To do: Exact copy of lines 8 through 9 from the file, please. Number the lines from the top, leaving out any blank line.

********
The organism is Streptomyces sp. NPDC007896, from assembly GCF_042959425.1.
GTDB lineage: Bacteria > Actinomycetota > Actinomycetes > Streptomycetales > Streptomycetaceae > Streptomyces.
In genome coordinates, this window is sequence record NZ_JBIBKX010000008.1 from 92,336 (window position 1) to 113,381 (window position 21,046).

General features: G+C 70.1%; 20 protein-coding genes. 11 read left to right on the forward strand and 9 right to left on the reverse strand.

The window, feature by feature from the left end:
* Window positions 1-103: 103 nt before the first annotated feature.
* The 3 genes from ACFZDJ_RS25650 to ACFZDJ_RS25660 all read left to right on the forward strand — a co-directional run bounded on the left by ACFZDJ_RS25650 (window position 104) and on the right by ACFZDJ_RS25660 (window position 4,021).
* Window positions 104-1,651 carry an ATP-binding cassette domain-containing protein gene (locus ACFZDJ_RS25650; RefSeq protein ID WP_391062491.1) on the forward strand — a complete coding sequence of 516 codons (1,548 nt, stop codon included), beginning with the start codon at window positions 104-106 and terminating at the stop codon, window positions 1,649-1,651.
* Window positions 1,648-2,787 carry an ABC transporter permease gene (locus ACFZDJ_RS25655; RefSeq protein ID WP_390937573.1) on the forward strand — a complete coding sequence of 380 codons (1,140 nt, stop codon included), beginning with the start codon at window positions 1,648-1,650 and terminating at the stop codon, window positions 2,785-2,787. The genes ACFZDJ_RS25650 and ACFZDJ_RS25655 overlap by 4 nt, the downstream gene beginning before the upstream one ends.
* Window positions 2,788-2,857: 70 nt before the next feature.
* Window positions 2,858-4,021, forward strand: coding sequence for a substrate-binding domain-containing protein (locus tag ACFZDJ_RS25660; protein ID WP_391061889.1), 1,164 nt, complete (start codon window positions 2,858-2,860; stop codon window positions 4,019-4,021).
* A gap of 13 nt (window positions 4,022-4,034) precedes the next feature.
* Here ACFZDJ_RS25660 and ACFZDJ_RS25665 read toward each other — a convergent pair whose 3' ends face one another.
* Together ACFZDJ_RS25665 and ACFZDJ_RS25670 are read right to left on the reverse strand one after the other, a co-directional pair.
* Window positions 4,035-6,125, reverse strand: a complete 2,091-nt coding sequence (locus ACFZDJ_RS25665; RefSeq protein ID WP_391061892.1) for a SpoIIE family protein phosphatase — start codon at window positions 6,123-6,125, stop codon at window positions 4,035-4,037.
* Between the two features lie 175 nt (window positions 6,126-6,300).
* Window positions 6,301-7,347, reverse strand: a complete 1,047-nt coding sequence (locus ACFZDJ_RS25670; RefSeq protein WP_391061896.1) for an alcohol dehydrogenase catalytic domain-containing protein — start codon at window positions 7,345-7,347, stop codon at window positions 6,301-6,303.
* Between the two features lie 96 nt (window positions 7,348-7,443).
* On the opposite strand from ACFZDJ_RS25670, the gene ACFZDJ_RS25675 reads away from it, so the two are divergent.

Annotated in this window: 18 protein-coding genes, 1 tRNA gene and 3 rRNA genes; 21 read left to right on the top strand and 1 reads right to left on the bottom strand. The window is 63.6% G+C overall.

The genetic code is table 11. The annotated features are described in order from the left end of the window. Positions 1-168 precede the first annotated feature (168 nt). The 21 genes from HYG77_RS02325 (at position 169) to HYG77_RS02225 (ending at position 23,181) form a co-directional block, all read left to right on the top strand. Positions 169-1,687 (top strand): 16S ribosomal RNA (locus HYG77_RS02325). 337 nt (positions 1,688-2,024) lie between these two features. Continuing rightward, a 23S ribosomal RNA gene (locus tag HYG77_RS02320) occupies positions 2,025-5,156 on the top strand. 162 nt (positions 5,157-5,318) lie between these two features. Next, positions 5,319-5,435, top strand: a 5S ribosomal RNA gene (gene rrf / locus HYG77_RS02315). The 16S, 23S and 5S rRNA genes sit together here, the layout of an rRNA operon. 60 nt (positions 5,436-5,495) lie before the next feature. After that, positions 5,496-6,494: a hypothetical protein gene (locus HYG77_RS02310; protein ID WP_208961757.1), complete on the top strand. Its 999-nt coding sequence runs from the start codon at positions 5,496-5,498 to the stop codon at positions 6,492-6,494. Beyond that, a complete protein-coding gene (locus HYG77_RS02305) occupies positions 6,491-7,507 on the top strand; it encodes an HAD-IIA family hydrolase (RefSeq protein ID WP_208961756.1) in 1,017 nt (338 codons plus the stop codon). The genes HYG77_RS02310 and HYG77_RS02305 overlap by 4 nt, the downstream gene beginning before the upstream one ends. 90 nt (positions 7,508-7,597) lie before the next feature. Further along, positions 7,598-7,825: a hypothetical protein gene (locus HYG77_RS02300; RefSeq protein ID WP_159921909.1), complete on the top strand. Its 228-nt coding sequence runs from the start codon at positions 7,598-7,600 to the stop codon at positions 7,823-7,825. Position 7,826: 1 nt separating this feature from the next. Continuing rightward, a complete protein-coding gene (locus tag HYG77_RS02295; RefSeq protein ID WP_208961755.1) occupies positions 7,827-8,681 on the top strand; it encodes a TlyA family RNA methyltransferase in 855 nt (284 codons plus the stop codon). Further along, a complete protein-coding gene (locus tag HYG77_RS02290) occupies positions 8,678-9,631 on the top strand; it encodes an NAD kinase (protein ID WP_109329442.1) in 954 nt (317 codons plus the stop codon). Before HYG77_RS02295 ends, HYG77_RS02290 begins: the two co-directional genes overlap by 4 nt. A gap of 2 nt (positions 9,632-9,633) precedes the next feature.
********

* Window positions 104-1,651 carry an ATP-binding cassette domain-containing protein gene (locus ACFZDJ_RS25650; RefSeq protein ID WP_391062491.1) on the forward strand — a complete coding sequence of 516 codons (1,548 nt, stop codon included), beginning with the start codon at window positions 104-106 and terminating at the stop codon, window positions 1,649-1,651.
* Window positions 1,648-2,787 carry an ABC transporter permease gene (locus ACFZDJ_RS25655; RefSeq protein ID WP_390937573.1) on the forward strand — a complete coding sequence of 380 codons (1,140 nt, stop codon included), beginning with the start codon at window positions 1,648-1,650 and terminating at the stop codon, window positions 2,785-2,787. The genes ACFZDJ_RS25650 and ACFZDJ_RS25655 overlap by 4 nt, the downstream gene beginning before the upstream one ends.